Reading the article, and some others, possibly the dad encouraged him to do the protest. Certainly the young man and his family have every right to protest in whatever way they care to and wherever they might feel the urge. They have that right as a US citizen. The First amendment is in fact the first for a reason. I many not agree with his protest, but he does have the right to protest. The problem is that the Cub is in fact representing not only his pack, but his Charted organization, his district, his council, and the BSA in general. If he wants to protest the pledge of allegiance, show up as a citizen at the city council meeting, and kneel away. He chose to come to the event and lead the pledge as a member of an organization that basically works to help youth learn about and develop their duty to God, duty to country, duty to self. When representing that organization it is no longer just his protest, he is taking advantage of a spotlight not for him, but for the organization he is supposed to represent.
  12. 1 point
    Best of luck, Robert! One thing you might consider is having the prospective Scouts that you know of, write down a list of 4 or 5 of their friends. You can then invite them directly to an open house. Seeing friends who are interested is a big draw for that age group. Setting up a campsite has been effective for a lot of troops. One that I participated in, we set up on a Saturday at a local park, invited as many as possible and did some dutch oven cooking, eggs in a paper bag, etc. Also made sure to have pictures and displays of the most adventurous things the troop had done- or plans to do in the coming year. If the school will let you in, a talk with students with props (backpack, stove, etc.) and emphasizing how Scouts do adventure activities, but also care for the environment (leave no trace camping), allows you to talk about activities leading to awards. At the open house, that's a good place to share with parents how STEM activities and merit badges enhance learning objectives in a complimentary way with what they learn in school. Lastly, it's good if parents understand how the patrol method and Scout Oath and Law fosters character development, community service and teaches how to be not only a good leader, but good follower.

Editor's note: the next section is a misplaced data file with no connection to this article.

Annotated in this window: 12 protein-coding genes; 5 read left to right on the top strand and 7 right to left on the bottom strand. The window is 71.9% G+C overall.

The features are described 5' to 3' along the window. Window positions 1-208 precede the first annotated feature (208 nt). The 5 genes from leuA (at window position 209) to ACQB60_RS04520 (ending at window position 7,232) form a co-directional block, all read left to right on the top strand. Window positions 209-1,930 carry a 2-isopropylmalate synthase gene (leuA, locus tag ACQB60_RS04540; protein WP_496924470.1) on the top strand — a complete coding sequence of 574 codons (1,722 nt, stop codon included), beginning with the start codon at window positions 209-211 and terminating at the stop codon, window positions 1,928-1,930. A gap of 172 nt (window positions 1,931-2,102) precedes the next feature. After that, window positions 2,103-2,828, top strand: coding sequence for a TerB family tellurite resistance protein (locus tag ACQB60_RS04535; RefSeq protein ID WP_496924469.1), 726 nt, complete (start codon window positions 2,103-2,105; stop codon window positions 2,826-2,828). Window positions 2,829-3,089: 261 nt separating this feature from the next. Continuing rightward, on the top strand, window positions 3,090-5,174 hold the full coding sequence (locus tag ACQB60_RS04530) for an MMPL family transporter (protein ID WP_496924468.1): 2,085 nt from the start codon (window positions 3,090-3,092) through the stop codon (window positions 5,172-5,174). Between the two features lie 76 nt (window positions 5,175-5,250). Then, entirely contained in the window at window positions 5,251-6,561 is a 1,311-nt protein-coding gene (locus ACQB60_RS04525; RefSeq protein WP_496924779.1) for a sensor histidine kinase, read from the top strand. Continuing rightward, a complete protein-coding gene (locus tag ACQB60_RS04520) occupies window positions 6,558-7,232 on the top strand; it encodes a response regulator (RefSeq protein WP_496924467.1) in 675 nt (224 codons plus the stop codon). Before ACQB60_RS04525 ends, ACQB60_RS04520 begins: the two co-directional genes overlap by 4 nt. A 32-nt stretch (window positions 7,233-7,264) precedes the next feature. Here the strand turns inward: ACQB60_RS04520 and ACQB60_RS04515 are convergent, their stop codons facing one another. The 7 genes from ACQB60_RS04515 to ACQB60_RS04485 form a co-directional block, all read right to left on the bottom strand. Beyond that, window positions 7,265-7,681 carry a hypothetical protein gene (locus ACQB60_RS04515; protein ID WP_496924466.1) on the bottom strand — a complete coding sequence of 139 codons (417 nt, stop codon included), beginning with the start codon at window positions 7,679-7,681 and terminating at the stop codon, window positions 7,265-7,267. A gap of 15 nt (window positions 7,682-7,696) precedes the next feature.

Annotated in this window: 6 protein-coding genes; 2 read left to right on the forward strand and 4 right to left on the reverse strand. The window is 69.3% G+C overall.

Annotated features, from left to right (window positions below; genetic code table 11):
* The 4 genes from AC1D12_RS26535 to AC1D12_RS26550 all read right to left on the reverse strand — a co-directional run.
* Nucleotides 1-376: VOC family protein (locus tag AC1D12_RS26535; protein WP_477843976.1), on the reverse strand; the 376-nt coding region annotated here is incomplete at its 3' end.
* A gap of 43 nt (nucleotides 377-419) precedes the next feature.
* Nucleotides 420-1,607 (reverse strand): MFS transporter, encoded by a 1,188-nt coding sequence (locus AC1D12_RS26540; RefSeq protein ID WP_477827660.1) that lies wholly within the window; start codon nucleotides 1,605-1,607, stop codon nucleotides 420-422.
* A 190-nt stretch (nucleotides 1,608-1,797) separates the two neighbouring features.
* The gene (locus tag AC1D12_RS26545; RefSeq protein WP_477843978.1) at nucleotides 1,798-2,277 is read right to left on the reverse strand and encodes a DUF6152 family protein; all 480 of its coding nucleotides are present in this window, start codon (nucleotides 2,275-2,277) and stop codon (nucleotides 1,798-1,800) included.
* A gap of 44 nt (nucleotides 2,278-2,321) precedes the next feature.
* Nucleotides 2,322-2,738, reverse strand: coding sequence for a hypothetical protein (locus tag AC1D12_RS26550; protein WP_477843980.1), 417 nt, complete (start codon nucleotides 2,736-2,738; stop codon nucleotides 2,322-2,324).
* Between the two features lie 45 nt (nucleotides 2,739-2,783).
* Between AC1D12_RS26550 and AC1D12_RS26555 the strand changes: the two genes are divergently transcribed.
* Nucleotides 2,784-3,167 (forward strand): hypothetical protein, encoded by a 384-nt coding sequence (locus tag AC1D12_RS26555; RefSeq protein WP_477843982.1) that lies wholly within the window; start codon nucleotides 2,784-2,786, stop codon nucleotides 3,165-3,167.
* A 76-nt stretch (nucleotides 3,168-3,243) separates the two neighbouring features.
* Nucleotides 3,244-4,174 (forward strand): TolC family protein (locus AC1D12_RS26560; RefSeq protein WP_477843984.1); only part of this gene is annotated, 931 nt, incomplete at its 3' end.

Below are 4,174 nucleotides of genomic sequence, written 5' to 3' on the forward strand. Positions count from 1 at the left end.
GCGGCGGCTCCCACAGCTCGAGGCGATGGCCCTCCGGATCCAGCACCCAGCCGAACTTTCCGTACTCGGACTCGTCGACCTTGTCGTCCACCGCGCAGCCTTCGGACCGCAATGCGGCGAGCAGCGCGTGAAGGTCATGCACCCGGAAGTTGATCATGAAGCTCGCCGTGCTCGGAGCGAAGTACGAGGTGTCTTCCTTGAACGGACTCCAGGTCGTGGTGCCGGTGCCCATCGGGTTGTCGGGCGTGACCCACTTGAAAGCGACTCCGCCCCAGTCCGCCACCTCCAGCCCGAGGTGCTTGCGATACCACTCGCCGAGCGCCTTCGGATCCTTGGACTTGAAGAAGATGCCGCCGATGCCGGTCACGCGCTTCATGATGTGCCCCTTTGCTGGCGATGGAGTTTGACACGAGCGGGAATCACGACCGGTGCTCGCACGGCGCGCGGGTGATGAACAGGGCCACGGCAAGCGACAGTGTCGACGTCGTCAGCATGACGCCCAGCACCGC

13. 1 point
    Take a break. Scouting will be here with plenty to do, AFTER you fully recover. ~ Rx from RS
  14. 1 point